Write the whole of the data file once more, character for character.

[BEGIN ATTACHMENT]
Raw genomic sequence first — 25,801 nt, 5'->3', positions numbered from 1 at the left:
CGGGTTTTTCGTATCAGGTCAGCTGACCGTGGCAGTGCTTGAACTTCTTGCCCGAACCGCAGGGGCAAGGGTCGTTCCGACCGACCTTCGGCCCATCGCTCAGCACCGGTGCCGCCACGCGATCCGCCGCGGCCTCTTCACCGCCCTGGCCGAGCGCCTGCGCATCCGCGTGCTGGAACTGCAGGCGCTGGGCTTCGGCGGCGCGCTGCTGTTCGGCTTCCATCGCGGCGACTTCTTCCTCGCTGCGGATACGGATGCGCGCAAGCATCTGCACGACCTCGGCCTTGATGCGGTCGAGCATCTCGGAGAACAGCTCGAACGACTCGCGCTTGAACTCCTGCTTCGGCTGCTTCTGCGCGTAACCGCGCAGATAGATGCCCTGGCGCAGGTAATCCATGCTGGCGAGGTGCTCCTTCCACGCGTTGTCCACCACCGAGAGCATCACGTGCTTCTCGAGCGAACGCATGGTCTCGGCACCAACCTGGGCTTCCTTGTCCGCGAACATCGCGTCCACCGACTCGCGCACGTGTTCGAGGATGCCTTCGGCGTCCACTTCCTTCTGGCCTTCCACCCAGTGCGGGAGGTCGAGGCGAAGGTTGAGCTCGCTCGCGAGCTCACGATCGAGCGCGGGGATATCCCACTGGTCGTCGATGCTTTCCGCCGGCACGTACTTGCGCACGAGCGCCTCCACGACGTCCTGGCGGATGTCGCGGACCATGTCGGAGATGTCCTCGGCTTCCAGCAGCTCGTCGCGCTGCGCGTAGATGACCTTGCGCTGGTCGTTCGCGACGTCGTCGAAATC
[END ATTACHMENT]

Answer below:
Raw genomic sequence first — 25,801 nt, 5'->3', positions numbered from 1 at the left:
CGGGTTTTTCGTATCAGGTCAGCTGACCGTGGCAGTGCTTGAACTTCTTGCCCGAACCGCAGGGGCAAGGGTCGTTCCGACCGACCTTCGGCCCATCGCTCAGCACCGGTGCCGCCACGCGATCCGCCGCGGCCTCTTCACCGCCCTGGCCGAGCGCCTGCGCATCCGCGTGCTGGAACTGCAGGCGCTGGGCTTCGGCGGCGCGCTGCTGTTCGGCTTCCATCGCGGCGACTTCTTCCTCGCTGCGGATACGGATGCGCGCAAGCATCTGCACGACCTCGGCCTTGATGCGGTCGAGCATCTCGGAGAACAGCTCGAACGACTCGCGCTTGAACTCCTGCTTCGGCTGCTTCTGCGCGTAACCGCGCAGATAGATGCCCTGGCGCAGGTAATCCATGCTGGCGAGGTGCTCCTTCCACGCGTTGTCCACCACCGAGAGCATCACGTGCTTCTCGAGCGAACGCATGGTCTCGGCACCAACCTGGGCTTCCTTGTCCGCGAACATCGCGTCCACCGACTCGCGCACGTGTTCGAGGATGCCTTCGGCGTCCACTTCCTTCTGGCCTTCCACCCAGTGCGGGAGGTCGAGGCGAAGGTTGAGCTCGCTCGCGAGCTCACGATCGAGCGCGGGGATATCCCACTGGTCGTCGATGCTTTCCGCCGGCACGTACTTGCGCACGAGCGCCTCCACGACGTCCTGGCGGATGTCGCGGACCATGTCGGAGATGTCCTCGGCTTCCAGCAGCTCGTCGCGCTGCGCGTAGATGACCTTGCGCTGGTCGTTCGCGACGTCGTCGAAATC